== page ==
The question i in-turn ask myself is that, does my notion of Home mean precisely being physically in Nigeria? are dancers really forgetting their cultural heritage, if some of them tend to do away with dance forms that has existed centuries ago, to be involved in some more creative tasks that conforms to today's lingua franca and becoming a vanguard that will shake tomorrow, i ask myself if there will be any logical development or cultural evolution, if we decide to stick to our root, which is suppose to make us grow and spread out more branches. The dance industry is not only about the dancers, it also about who is managing it, who is writing about it, who is making it popular for the audience to have a feel of it, a work of art is only completed when it is out there, if it is still in the studio, there can't be any dialogue on such art piece.

Now, talking about development, this is the part i feel capable of developing, there is a bi-annual meeting that rotates from country to country all over Africa, (just like the African cup of nations) it is called Dance -Africa- Dance (African and indian ocean choreographic encounters), it has never been brought to Nigeria and the only Nigerian that has ever won this price is Adedayo M. Liadi (Ijodee) and that was since 2003, the last edition was in Tunis between 1st and 8th of May 2008, i have had the opportunity to regularly attend this meeting since 2001, and i will tell you that Nigeria lags so much behind in all of these continental norm.

I am presently at the edge of bringing in over 130 professionals, cultural operators, journalists, film makers and art scholars into the city of Lagos in 2009 for EWA BAMI' JO, this is one of the initiatives i find very important for clarity and for us to well fix our gaze unto the floor as we go on with our encounters with the world, being able to go global but with our local consciousness. This initiative is about Africa, which as well stand a great chance of bringing the realities of contemporary dance to fellow Nigerian where my primary target lies. i want to begin a fresh movement that is very well poised, backed with intellectual discourse and powered by this present youth-quake spreading all over the continent.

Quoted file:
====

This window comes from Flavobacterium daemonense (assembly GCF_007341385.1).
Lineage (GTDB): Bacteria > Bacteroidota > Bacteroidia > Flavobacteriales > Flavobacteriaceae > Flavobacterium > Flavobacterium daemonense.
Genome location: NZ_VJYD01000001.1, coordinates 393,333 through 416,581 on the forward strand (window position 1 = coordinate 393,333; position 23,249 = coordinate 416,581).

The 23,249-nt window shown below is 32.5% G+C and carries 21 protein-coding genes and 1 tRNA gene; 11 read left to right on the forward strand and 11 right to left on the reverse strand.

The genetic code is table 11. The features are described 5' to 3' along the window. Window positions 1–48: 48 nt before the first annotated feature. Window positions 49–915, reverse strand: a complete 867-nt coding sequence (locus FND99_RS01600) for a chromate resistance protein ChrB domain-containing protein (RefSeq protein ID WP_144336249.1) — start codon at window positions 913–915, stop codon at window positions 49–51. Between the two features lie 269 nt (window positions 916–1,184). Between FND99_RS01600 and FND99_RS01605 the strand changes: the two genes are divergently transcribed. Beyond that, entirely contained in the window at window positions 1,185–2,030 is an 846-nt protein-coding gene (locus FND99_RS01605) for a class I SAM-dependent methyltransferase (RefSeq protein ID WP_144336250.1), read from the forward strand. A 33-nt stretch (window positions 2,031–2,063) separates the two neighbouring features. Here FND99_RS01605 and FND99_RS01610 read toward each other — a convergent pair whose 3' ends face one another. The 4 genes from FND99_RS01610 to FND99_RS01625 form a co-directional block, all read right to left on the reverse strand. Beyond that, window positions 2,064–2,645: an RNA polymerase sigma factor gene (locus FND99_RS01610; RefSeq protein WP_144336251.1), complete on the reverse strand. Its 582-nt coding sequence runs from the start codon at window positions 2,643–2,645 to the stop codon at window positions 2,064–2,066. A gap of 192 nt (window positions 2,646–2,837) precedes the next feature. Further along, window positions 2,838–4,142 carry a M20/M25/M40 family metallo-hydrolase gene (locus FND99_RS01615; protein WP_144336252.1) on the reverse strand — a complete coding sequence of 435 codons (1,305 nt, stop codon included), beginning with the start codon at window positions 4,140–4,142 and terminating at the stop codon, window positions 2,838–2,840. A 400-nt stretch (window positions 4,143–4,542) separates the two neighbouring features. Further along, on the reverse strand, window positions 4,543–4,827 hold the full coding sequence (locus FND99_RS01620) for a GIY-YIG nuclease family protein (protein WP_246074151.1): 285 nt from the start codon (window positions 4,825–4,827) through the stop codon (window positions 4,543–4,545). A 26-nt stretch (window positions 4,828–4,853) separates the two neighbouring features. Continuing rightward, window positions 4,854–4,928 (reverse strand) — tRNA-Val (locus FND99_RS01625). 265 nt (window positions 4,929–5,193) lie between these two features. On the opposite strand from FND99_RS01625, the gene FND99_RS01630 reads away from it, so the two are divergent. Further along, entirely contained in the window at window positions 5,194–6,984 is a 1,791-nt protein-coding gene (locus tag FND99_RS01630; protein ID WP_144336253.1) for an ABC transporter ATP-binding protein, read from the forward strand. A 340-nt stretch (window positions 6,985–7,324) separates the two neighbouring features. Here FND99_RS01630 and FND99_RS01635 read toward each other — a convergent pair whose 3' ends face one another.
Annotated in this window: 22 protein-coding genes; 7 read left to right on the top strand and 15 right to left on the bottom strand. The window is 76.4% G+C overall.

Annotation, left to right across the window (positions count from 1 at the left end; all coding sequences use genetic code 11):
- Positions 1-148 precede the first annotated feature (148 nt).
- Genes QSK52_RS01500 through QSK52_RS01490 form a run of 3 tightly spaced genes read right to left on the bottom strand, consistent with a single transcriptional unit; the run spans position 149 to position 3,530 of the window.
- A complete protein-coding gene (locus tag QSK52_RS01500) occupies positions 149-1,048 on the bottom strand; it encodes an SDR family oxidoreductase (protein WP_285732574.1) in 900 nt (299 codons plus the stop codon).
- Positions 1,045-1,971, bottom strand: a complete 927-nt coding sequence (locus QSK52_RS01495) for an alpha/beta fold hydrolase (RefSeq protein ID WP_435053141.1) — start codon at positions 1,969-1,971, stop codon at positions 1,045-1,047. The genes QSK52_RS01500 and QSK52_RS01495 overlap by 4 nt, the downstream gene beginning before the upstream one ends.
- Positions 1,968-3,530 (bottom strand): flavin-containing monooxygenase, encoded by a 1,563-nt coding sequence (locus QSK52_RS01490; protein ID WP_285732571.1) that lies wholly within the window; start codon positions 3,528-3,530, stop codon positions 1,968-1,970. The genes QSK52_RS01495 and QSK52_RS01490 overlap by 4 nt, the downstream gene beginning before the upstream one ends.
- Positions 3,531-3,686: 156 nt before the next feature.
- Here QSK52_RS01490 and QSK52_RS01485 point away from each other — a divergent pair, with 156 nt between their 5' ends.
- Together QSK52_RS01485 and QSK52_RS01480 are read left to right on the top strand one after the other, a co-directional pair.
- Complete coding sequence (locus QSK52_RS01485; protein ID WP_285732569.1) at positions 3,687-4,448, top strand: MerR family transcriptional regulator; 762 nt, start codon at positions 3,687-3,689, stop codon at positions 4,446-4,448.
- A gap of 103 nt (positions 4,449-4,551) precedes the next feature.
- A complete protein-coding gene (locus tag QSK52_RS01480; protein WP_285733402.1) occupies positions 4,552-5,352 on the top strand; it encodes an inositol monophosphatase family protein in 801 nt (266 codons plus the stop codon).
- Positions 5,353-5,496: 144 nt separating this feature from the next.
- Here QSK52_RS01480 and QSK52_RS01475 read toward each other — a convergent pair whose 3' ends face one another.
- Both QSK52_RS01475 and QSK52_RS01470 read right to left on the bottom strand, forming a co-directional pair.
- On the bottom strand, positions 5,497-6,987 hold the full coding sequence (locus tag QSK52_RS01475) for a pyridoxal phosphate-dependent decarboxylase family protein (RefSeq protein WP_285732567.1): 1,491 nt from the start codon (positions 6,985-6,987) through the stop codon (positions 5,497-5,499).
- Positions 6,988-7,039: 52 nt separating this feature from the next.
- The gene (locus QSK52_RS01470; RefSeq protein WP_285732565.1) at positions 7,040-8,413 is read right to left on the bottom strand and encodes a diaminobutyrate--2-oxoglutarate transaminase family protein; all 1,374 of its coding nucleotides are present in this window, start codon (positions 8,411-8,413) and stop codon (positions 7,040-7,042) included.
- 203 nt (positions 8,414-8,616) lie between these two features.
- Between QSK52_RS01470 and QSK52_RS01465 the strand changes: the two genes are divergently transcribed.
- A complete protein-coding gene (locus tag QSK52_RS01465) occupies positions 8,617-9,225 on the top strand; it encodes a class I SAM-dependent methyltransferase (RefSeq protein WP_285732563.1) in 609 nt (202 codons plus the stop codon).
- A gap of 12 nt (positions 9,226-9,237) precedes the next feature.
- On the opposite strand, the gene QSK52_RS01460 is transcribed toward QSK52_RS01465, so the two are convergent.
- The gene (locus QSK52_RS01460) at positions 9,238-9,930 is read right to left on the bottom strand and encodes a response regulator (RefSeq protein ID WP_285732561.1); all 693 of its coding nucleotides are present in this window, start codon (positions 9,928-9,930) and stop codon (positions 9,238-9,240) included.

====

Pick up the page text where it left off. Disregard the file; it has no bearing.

For this logical development, i found it absolutely impossible for Contemporary dance to grow in a society such as ours, if the media is not educated on this dance genre, in order to educate the masses or be persuaded to cover it (for we believe that seeing is believing). However, it is when a precise representation of dance is made by whosoever is writing about it or presenting it on TV, that this general misunderstanding be eradicated, what i propose now is using this blog medium, to answer questions (those that i am capable of...) on contemporary dance, propose articles that has been written on dance in other parts of the continent and other links to such discovery.

To make my final precision in order to avoid another general misunderstanding, i am not doing this because i need fame or its look alike, (i like the kind life wey i dey live now!), so please don't suggest writing my story in the front page of a national daily (no harm meant), I'm not so much hungry for popular audience, its not about the audience now, its about you and us, the media and dance! because for me, it is a really sad thing that we've got just one dance critic on the African soil (Adrienne Sichel, who will soon retire by the way), so this is just to see if we could share something amongst ourselves as youth and who knows, you might be the next celebrated African dance writer and that will certainly be a plus to Nigeria.

for further info please visit the following link and have a different feel of what i am talking about.


Jul 3, 2008

Boundaries of Criticism in “21st Century” AFRICA

It is incontrovertible to us right now that the supremacists and proponents of western civilisation has proclaimed Africa to be absolutely not part of the world map of thinkers and ideologists, Academic racism was pushed by white supremacists during the period when white people garnered great profits from slavery and colonialism. Which had the effect of attempting to deny and define the culture, history and ancestry of the victims of the profitable slave and colonial systems. Before i go far, i will state a handful of comments that will make it clear to us that the clichés laid down for us Africans has gone beyond repair, it is only left to us to turn them around and use them to our own advantage. Film maker and cultural historian Owen 'Alik Shahadah made a comment, stating that, “Historically Africans are made to sway like leaves